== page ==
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Title:When Does a Message Sources Race Impact How That Message Is Received Racial and Social Justice Knowledge, Prejudice, and the Belief in Racism as a Zero-Sum Game
Author(s):Duan, Daniel
Contributor(s):Vargas, Patrick T.
Subject(s):prejudice
racism
attitudes
social justice
Abstract:Race and social justice is a salient issue in the United States, as demonstrated by media coverage of the killing of Trayvon Martin, the killing of Eric Garner, and other similar cases. Consequently, the Black Lives Matter movement (BLM) has risen, first on social media and later evolving into an umbrella organization for social activism. However, BLM has been met with controversy, with some claiming that anti-black prejudice is overblown and that the movement is illegitimate, especially in comparison to the Civil Rights Movement of the 1960s. Given that BLM is primarily led by Black activists, questions of internal biases (whether the arguments advanced by BLM would be better received if they were advanced by White people) come into play. This research asks how the race of an author can affect how that authors message is received when that message reflects modern issues surrounding race and social justice. Additionally, this study tests subjects for various preexisting factors: knowledge of racial and social justice issues, prejudice, and the perception of racism as a zero-sum game (a phenomenon illuminated by Norton and Sommers, 2011). In this study, as subjects prejudice increased, so did their dislike of an article about BLM when that article was written by a black author. When the same article was written by a white author, there was no significant difference in how much subjects liked it, regardless of prejudice. The same pattern followed for how subjects rated how much they liked the author of the article.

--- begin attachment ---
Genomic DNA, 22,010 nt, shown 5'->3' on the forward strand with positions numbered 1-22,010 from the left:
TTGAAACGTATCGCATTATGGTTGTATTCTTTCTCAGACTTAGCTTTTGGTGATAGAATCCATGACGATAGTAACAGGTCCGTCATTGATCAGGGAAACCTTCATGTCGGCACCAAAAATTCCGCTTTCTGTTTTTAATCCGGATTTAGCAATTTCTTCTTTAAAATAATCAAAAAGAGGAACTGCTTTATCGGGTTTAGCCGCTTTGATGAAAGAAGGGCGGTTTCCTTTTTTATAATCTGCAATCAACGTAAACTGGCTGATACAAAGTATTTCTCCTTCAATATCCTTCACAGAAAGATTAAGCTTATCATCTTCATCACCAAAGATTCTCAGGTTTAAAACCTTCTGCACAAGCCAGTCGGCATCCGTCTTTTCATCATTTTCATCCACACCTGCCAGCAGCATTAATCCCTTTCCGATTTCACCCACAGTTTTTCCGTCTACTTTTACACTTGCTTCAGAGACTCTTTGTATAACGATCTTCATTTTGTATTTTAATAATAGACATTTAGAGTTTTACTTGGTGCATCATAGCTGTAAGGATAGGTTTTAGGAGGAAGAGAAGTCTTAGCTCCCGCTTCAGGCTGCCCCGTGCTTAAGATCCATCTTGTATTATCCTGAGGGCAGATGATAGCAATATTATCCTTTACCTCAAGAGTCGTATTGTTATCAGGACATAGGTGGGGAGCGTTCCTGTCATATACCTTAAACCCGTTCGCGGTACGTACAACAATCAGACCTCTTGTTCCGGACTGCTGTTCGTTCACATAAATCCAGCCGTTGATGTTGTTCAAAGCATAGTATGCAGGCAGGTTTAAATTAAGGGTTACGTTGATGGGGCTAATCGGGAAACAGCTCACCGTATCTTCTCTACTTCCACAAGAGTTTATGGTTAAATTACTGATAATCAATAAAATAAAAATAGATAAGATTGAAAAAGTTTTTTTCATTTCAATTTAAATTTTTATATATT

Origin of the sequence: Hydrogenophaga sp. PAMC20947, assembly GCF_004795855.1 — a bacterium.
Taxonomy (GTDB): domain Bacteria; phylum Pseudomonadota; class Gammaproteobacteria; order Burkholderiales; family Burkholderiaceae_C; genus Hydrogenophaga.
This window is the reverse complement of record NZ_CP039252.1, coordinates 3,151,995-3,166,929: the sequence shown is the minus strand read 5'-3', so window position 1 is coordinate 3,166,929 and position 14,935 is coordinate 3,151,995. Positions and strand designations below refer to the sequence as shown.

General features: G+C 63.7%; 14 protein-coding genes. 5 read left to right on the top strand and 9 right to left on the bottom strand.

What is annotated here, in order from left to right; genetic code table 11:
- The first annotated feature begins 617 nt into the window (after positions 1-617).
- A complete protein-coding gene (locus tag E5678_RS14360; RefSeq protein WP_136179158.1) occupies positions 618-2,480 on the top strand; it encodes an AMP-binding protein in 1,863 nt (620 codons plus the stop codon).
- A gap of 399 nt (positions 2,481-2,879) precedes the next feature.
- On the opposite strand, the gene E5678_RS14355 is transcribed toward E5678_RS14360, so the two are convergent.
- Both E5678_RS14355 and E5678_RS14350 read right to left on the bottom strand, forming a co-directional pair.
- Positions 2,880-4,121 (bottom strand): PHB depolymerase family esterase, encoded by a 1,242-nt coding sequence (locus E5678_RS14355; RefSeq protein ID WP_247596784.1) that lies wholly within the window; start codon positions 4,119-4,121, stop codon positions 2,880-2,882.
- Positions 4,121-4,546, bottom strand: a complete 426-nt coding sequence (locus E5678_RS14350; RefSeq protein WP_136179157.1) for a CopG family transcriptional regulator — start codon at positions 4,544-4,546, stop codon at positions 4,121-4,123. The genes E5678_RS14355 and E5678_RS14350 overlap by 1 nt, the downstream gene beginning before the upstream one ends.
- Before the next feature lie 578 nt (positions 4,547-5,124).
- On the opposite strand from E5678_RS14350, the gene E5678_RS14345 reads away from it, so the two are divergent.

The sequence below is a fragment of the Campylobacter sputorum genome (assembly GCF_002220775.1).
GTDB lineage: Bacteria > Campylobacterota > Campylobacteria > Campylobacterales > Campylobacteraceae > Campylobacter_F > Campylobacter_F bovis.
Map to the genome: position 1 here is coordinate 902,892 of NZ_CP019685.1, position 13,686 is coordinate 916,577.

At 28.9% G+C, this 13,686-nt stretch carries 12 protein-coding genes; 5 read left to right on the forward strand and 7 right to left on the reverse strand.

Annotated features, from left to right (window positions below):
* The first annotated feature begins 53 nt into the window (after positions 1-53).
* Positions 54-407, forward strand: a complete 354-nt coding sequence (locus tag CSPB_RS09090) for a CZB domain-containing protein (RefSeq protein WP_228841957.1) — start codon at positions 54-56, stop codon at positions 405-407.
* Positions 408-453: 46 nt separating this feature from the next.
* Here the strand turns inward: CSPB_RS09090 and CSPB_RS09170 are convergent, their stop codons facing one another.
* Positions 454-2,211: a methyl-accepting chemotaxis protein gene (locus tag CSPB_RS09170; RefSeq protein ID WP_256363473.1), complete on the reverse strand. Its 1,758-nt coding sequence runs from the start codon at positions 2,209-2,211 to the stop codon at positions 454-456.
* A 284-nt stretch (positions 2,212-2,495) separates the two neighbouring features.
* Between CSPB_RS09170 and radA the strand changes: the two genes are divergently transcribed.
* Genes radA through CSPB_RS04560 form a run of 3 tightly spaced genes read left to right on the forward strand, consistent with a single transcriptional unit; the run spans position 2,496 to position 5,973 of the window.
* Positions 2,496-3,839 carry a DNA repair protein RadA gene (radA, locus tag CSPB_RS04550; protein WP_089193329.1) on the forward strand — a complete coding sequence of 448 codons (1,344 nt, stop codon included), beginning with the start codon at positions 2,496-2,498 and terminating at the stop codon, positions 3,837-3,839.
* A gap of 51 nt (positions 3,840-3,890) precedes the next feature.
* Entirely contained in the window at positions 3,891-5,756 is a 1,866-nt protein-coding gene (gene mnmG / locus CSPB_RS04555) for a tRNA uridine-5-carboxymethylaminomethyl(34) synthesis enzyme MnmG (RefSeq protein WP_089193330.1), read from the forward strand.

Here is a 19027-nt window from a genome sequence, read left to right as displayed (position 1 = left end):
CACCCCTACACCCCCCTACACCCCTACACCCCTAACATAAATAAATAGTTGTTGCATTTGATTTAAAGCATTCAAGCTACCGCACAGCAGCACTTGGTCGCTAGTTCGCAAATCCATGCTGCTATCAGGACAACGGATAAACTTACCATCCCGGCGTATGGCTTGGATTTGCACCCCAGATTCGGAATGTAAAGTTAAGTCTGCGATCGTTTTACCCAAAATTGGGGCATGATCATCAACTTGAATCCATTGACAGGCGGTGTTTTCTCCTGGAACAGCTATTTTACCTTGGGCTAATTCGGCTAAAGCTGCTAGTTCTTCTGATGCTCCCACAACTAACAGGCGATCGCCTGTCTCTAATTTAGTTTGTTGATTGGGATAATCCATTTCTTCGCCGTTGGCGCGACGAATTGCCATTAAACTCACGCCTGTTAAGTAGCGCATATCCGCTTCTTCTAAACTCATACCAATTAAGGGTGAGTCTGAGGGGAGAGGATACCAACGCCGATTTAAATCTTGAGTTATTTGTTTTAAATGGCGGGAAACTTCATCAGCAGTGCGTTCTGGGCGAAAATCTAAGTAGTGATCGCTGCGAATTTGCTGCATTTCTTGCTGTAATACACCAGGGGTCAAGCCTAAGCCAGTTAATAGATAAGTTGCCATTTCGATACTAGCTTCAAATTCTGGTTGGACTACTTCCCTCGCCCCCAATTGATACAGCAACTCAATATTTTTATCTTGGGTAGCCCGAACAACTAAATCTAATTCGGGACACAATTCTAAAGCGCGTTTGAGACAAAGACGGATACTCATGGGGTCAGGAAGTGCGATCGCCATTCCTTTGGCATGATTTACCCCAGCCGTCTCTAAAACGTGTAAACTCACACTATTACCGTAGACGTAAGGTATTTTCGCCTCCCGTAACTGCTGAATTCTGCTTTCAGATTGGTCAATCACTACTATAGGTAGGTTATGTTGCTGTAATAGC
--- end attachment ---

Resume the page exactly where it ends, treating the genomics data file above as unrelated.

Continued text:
Issue Date:2016
Citation Info:Duan, Daniel. (2016, April). "When Does a Message Sources Race Impact How That Message Is Received Racial and Social Justice Knowledge, Prejudice, and the Belief in Racism as a Zero-Sum Game." Session presented at Undergraduate Research Symposium, University of Illinois at Urbana-Champaign, Illinois.
Genre:Conference Poster
Type:Text
Language:English
URI:http://hdl.handle.net/2142/90262
Rights Information:Copyright 2016 Daniel Duan
Date Available in IDEALS:2016-06-09


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